A year ago this week, Ray Anderson, founder and chairman of InterfaceFLOR and one of the leading sustainable business pioneers of this generation, passed away. The self-described “radical industrialist” saw environmental stewardship as a business and moral imperative, and Anderson not only had an impact on InterfaceFLOR’s competitors, but industrial giants such as GE.
Anderson’s influence naturally trickled through his company’s supply chain. To that end, Triple Pundit interviewed Giulio Bonazzi, Chairman and CEO of Italy-based Aquafil Group. Aquafil is a supplier to many companies including InterfaceFLOR and has made its own mark on green building and design with its ECONYL process, and chemical and mechanical process that allows the recovery and recycling of polyamide 6, an important component in carpet.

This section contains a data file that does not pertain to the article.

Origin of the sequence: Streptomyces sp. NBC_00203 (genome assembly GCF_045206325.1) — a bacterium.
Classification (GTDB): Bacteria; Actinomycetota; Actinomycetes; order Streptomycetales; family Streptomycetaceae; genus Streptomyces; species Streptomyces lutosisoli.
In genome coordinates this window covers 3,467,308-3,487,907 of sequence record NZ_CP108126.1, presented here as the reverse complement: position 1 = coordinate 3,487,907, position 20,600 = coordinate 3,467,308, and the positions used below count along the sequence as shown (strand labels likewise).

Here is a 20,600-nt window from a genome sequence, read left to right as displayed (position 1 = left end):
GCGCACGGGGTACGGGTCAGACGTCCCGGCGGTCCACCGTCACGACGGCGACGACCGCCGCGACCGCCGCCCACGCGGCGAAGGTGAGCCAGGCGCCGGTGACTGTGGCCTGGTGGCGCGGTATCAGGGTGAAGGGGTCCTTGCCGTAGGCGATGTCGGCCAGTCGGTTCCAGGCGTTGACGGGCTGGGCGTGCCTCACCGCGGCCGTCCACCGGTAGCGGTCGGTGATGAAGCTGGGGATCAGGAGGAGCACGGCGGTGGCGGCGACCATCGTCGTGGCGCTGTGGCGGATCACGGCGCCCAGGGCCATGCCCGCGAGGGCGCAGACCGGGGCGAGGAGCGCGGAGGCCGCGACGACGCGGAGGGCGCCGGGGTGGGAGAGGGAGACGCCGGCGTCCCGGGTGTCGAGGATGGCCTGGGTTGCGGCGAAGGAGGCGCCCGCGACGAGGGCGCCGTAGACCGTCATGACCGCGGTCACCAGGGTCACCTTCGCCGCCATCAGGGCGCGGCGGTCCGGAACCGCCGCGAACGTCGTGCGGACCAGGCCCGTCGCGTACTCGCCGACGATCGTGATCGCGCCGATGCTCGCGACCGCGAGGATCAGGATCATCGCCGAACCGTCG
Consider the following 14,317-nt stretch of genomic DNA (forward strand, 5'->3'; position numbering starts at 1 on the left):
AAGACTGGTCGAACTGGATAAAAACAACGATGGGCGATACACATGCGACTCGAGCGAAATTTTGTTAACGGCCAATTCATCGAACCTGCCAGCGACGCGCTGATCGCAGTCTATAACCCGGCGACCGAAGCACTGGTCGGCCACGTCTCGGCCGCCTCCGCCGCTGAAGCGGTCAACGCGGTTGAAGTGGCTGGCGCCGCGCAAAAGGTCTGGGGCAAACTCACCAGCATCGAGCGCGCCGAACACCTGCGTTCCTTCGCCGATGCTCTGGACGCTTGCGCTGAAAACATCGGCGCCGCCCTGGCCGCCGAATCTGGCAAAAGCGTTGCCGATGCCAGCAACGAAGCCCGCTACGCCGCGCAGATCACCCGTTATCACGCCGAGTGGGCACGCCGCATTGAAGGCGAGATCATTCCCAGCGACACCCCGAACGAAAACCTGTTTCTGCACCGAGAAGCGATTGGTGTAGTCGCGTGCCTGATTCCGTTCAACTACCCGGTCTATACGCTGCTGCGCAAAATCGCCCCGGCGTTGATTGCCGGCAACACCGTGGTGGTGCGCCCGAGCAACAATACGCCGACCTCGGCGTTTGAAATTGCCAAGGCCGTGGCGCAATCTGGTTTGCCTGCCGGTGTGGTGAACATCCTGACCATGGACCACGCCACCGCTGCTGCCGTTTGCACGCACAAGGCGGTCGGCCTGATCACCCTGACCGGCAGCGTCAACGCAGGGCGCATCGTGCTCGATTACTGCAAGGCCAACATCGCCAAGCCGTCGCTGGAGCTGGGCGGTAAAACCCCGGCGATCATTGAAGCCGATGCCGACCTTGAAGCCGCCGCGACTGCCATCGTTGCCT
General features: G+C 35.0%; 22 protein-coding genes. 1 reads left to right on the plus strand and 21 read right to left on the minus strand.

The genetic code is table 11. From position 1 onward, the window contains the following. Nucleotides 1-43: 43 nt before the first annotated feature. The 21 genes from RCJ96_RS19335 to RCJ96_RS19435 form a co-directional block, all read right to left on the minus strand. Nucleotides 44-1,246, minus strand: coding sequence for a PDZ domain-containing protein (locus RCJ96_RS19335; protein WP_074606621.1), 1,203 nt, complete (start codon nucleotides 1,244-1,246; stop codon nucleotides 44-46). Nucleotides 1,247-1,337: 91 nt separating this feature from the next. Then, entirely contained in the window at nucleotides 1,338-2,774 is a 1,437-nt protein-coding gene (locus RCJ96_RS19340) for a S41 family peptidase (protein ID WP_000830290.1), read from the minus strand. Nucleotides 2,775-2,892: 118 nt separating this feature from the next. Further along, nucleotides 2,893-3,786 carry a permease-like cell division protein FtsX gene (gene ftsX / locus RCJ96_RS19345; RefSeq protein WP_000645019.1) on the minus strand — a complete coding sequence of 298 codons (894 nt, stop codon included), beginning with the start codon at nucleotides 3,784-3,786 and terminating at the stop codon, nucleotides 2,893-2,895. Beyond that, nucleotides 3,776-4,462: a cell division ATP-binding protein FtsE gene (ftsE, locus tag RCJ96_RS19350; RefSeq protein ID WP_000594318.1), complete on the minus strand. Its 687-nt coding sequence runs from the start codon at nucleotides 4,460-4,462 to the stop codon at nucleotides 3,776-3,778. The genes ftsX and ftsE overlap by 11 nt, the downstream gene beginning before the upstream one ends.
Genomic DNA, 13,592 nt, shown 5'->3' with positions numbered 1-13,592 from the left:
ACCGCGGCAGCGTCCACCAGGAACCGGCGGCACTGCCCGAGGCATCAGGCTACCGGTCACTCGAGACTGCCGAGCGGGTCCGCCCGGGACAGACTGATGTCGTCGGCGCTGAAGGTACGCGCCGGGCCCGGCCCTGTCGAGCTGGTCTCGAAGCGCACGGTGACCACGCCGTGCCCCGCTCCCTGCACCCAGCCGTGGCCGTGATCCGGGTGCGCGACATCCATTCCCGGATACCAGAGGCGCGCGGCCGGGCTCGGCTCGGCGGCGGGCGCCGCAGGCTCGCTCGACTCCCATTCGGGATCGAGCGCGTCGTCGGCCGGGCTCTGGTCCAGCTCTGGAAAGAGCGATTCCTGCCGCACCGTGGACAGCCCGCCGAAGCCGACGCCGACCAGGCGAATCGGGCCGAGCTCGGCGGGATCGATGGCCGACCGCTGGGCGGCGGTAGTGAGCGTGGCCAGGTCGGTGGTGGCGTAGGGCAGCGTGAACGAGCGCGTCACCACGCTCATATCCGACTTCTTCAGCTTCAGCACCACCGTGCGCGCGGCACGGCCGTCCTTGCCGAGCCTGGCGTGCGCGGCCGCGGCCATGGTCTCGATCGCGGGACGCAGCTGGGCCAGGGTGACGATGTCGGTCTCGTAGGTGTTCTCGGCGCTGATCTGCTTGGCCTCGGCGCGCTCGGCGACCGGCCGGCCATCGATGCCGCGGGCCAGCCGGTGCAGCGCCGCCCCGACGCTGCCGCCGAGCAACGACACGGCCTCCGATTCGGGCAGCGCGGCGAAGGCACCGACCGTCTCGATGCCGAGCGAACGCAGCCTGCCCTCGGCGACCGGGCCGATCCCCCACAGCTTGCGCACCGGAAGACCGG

Can you tell us about your relationship with InterfaceFLOR and Ray Anderson?
We met about about fifteen years ago. At that time, Aquafil was still a small family run business, especially when compared to “giants” such as Dupont. Our first ever meeting with Ray Anderson took place in 1998 and that was the beginning of an important relationship, both from a personal and business point of view.
Is there a particular anecdote or story about Ray you’d like to share with us?
Well, of course I have several memories about my relationship with Ray Anderson. I remember the day that for InterfaceFLOR’s 25th anniversary the company organized a big event with 800 guests from around the world. It was a special occasion because for the first time Ray Anderson introduced InterfaceFLOR’s key project: “Mission Zero 2020.”
Originally published on Triple Pundit, republished with kind permission